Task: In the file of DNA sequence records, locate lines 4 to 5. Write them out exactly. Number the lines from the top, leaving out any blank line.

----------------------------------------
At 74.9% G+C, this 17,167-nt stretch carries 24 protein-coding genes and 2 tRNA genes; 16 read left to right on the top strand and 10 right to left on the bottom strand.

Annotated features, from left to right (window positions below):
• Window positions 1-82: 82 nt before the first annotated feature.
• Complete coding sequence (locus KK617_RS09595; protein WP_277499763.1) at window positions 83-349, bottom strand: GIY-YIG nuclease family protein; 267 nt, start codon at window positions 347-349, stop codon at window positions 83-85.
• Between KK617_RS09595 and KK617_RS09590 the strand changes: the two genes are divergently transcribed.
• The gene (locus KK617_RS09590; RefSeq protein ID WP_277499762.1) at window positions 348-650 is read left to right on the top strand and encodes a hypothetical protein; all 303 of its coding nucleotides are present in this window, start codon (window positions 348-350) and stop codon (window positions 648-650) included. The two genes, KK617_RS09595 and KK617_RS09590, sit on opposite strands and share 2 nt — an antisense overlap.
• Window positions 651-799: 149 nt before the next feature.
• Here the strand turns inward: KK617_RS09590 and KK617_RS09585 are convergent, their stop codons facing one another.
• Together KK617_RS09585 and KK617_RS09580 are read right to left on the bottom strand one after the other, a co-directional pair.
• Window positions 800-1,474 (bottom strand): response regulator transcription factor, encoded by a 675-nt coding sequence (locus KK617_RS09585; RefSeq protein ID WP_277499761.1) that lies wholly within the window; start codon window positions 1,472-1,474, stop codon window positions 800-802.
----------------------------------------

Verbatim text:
• Complete coding sequence (locus KK617_RS09595; protein WP_277499763.1) at window positions 83-349, bottom strand: GIY-YIG nuclease family protein; 267 nt, start codon at window positions 347-349, stop codon at window positions 83-85.
• Between KK617_RS09595 and KK617_RS09590 the strand changes: the two genes are divergently transcribed.